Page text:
Emily Browning, Jim Carrey, and Liam Aiken in Lemony Snicket's A Series of Unfortunate EventsLEMONY SNICKET'S A SERIES OF UNFORTUNATE EVENTS

A friend recently introduced me to the considerable joys of Daniel Handler's Lemony Snicket novels, the first three of which have been adapted for the new Jim Carrey vehicle Lemony Snicket's A Series of Unfortunate Events.Handler rivals Roald Dahl in his talent for concocting exquisitely macabre and funny children's stories, and the Unfortunate Events series is almost embarrassingly enjoyable reading. (I'm currently on book nine of, thus far, 11.) The novels follow three orphans - Violet, Klaus, and baby Sunny - as they're whisked from relative to relative while evading their evil uncle, Count Olaf, a demented character actor attempting to murder them for their inheritance, and the surprising intricacy of the books' plotting is matched by their wit and humor; after reading them you feel jazzed and alert, like waking from an oddly funny nightmare.

Jack Black in The School of RockTHE SCHOOL OF ROCK

I've seen Sidney Poitier do it. I've seen Robin Williams do it. I've seen Kevin Kline, Michelle Pfeiffer, Edward James Olmos ... hell, I've seen Dame Maggie Smith do it. But I have never seen an actor playing The Inspirational Teacher connect with his students as believably, and oddly beautifully, as Jack Black does in The School of Rock.

Robin Williams in One Hour PhotoONE HOUR PHOTO

One Hour Photo has a simple, juicy premise that's just right for an art-film creepshow. The meek, late-middle-aged nebbish Sy Parrish (Robin Williams) has, for 11 years, run the photo lab at the California discount store Sav-Mart and has become inordinately fond of his regular customers, the Wilsons.

Al Pacino and Robin Williams in InsomniaINSOMNIA

In Christopher Nolan's moody, atmospheric thriller Insomnia, based on a 1997 Norwegian film of the same name, Al Pacino plays Will Dormer, a famed Californian detective now under investigation by Internal Affairs. To escape the surrounding publicity, he and his partner (Martin Donovan) are sent to a remote Alaskan town to investigate the murder of a teenage girl, found beaten to death by a killer who apparently went to great lengths - washing her hair, trimming her fingernails - to maintain the dead girl's beauty. Dormer finds his suspect relatively early, but after he becomes the catalyst in a tragic shooting accident, Dormer is increasingly haunted by feelings of guilt and remorse - egged on by the endless Alaskan sun, which shines even at night - and finds the tables turned on him; the suspected killer (Robin Williams) has witnessed the shooting, and threatens to end Dormer's career if he is fingered as the girl's killer.

Kristen Stewart and Jodie Foster in Panic RoomPANIC ROOM

David Fincher can pull off some amazing tricks. Early on in Panic Room, the director's latest thriller, the camera, initially located in an upstairs bedroom where newly single mom Meg (Jodie Foster) rests, glides away from the bed, through the banister of the staircase, and down the flight of stairs, and then scoots through the kitchen - and, it must be added, over countertops and appliances - until it finally lands on the kitchen doorway, where a shady character is waiting to break in.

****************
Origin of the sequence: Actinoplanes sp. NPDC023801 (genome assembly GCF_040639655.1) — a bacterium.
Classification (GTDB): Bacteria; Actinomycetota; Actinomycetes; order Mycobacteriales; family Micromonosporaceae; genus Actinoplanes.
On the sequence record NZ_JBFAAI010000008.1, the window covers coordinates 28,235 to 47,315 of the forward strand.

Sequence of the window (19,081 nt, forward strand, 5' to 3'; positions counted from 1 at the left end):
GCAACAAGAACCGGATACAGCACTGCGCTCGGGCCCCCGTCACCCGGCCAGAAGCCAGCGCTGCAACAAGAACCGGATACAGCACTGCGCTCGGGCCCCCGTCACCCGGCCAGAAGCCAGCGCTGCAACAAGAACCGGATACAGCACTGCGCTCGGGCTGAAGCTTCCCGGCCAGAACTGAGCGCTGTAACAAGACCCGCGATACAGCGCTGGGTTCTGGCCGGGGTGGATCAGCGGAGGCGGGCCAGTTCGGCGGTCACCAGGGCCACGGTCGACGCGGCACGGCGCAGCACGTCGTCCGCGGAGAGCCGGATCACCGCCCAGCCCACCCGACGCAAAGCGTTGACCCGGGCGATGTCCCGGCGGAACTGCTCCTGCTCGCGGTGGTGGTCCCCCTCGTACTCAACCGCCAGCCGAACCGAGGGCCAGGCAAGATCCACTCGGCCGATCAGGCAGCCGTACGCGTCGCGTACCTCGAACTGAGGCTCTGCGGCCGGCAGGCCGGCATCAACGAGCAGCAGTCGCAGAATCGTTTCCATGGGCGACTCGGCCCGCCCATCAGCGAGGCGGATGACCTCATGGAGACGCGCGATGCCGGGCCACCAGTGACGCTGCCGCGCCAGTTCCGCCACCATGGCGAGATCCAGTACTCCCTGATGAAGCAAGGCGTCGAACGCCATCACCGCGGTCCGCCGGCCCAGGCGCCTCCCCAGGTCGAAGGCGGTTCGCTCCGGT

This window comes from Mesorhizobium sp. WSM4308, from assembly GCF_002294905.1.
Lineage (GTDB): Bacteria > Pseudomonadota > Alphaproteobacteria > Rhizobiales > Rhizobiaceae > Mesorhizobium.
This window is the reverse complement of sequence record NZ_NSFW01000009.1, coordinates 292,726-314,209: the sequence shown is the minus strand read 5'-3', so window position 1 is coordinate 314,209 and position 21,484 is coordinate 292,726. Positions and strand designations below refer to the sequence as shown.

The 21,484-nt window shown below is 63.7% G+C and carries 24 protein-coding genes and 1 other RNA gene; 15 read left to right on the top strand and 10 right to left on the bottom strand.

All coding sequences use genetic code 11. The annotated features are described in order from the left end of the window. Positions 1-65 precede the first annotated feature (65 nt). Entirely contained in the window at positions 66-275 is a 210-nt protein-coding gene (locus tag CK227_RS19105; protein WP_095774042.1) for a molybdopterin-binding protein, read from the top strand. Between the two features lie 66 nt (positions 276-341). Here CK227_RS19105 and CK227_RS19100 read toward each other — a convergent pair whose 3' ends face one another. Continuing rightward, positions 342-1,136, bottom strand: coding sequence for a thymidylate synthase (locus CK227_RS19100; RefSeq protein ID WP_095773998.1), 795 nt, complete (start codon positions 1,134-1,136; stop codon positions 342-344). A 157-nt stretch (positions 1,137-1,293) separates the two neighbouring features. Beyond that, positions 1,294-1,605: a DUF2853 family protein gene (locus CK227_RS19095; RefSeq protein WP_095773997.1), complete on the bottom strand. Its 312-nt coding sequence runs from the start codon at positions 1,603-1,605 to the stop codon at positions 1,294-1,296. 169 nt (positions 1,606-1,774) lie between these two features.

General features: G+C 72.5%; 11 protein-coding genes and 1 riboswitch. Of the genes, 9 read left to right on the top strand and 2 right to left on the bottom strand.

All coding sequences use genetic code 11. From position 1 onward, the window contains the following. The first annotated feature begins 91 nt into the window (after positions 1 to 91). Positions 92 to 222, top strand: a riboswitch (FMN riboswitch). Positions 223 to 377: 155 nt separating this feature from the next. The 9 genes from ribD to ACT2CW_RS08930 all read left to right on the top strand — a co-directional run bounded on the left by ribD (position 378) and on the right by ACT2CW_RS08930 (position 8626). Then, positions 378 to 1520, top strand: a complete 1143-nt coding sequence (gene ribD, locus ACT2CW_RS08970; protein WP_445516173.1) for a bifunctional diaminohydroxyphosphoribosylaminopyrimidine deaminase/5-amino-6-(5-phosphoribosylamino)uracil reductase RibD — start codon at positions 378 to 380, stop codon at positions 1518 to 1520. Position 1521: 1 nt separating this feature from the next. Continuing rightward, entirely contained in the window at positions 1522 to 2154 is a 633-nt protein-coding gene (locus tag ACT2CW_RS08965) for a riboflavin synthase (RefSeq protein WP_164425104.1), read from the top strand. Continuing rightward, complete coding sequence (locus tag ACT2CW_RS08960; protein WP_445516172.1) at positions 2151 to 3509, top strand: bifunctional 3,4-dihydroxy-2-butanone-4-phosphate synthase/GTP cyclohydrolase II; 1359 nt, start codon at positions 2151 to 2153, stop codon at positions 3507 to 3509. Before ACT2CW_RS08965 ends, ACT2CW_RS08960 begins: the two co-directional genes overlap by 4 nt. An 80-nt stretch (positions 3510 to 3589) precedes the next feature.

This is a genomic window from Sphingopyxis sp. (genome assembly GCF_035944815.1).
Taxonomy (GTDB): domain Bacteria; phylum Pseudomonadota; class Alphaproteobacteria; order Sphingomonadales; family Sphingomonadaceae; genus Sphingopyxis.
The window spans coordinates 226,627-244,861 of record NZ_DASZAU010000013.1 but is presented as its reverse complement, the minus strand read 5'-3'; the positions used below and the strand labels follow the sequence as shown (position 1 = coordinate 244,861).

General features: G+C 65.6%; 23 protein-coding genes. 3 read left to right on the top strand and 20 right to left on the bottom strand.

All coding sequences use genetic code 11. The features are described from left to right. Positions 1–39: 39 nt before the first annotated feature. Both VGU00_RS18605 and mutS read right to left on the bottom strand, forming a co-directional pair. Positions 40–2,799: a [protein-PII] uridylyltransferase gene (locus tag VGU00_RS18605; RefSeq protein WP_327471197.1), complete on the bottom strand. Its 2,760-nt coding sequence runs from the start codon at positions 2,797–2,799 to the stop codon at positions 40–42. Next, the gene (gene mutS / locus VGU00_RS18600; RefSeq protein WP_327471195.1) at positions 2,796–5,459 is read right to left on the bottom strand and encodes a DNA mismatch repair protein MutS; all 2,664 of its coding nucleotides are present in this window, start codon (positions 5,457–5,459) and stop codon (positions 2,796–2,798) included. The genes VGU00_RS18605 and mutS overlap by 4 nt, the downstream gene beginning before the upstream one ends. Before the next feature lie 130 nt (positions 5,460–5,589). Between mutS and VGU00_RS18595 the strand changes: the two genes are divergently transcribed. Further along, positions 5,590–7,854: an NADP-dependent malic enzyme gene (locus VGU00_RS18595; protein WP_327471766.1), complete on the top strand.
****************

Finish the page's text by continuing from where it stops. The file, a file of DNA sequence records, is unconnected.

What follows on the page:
Final Fantasy: The Spirits WithinFINAL FANTASY: THE SPIRITS WITHIN

I can't imagine who could make sense of the gobbledygook plotting of Final Fantasy: The Spirits Within, yet I can't imagine who will fail to be wowed by the movie's effects; it might be the most visually extraordinary, intellectually banal sci-fi work since 2001: A Space Odyssey. There isn't a moment in the film that isn't amazing to watch, and that includes the moments when the heroine (voiced by Ming-Na) simply walks alone with her hair blowing lightly past her cheeks; Final Fantasy stands as the current standard-bearer in computerized realism.

Haley Joel Osment and Frances O'Connor in A.I.: Artificial IntelligenceA.I.: ARTIFICIAL INTELLIGENCE

After all the months of secrecy, of waiting, of wondering, we can finally analyze Steven Spielberg's A.I.: Artificial Intelligence. And "analyze" is the appropriate term, because this is a movie for your brain rather than your heart. Those of us who were leery about how the sensibilities of warm, huggy Spielberg would gel with those of icy, cynical Stanley Kubrick (who initiated the project) might be in for a shock; for much of the film, Spielberg mimics the famously clinical, detached Kubrickian style flawlessly. In fact, he's almost too good at it; when actual emotion is called for, the movie falters. A.I. is never less than riveting, stunningly well-designed, and technically miraculous. But I'm still not sure that it's a success.

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